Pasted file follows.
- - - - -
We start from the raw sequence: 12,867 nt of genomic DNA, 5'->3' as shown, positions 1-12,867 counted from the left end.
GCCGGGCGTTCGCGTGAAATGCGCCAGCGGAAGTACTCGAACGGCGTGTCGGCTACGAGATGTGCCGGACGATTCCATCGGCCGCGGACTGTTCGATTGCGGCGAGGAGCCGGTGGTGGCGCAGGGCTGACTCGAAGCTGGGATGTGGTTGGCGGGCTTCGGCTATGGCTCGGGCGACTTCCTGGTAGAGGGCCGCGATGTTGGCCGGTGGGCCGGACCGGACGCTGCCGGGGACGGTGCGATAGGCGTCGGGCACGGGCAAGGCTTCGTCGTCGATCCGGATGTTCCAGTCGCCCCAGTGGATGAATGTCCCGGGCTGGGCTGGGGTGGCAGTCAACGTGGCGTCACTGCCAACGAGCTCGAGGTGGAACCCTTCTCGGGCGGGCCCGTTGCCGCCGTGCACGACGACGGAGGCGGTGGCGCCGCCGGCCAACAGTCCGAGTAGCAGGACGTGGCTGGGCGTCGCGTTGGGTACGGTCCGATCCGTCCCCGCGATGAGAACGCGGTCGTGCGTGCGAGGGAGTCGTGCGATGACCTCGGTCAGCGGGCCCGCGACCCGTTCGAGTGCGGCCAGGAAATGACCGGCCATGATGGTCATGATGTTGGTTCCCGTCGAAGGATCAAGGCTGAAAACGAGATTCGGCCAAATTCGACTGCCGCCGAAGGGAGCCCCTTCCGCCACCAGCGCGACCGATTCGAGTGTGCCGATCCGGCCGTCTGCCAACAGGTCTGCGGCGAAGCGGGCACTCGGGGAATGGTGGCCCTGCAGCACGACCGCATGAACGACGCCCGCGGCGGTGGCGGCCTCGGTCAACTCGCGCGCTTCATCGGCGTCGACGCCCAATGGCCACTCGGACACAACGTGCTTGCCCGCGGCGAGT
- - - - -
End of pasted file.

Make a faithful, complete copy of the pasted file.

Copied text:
We start from the raw sequence: 12,867 nt of genomic DNA, 5'->3' as shown, positions 1-12,867 counted from the left end.
GCCGGGCGTTCGCGTGAAATGCGCCAGCGGAAGTACTCGAACGGCGTGTCGGCTACGAGATGTGCCGGACGATTCCATCGGCCGCGGACTGTTCGATTGCGGCGAGGAGCCGGTGGTGGCGCAGGGCTGACTCGAAGCTGGGATGTGGTTGGCGGGCTTCGGCTATGGCTCGGGCGACTTCCTGGTAGAGGGCCGCGATGTTGGCCGGTGGGCCGGACCGGACGCTGCCGGGGACGGTGCGATAGGCGTCGGGCACGGGCAAGGCTTCGTCGTCGATCCGGATGTTCCAGTCGCCCCAGTGGATGAATGTCCCGGGCTGGGCTGGGGTGGCAGTCAACGTGGCGTCACTGCCAACGAGCTCGAGGTGGAACCCTTCTCGGGCGGGCCCGTTGCCGCCGTGCACGACGACGGAGGCGGTGGCGCCGCCGGCCAACAGTCCGAGTAGCAGGACGTGGCTGGGCGTCGCGTTGGGTACGGTCCGATCCGTCCCCGCGATGAGAACGCGGTCGTGCGTGCGAGGGAGTCGTGCGATGACCTCGGTCAGCGGGCCCGCGACCCGTTCGAGTGCGGCCAGGAAATGACCGGCCATGATGGTCATGATGTTGGTTCCCGTCGAAGGATCAAGGCTGAAAACGAGATTCGGCCAAATTCGACTGCCGCCGAAGGGAGCCCCTTCCGCCACCAGCGCGACCGATTCGAGTGTGCCGATCCGGCCGTCTGCCAACAGGTCTGCGGCGAAGCGGGCACTCGGGGAATGGTGGCCCTGCAGCACGACCGCATGAACGACGCCCGCGGCGGTGGCGGCCTCGGTCAACTCGCGCGCTTCATCGGCGTCGACGCCCAATGGCCACTCGGACACAACGTGCTTGCCCGCGGCGAGT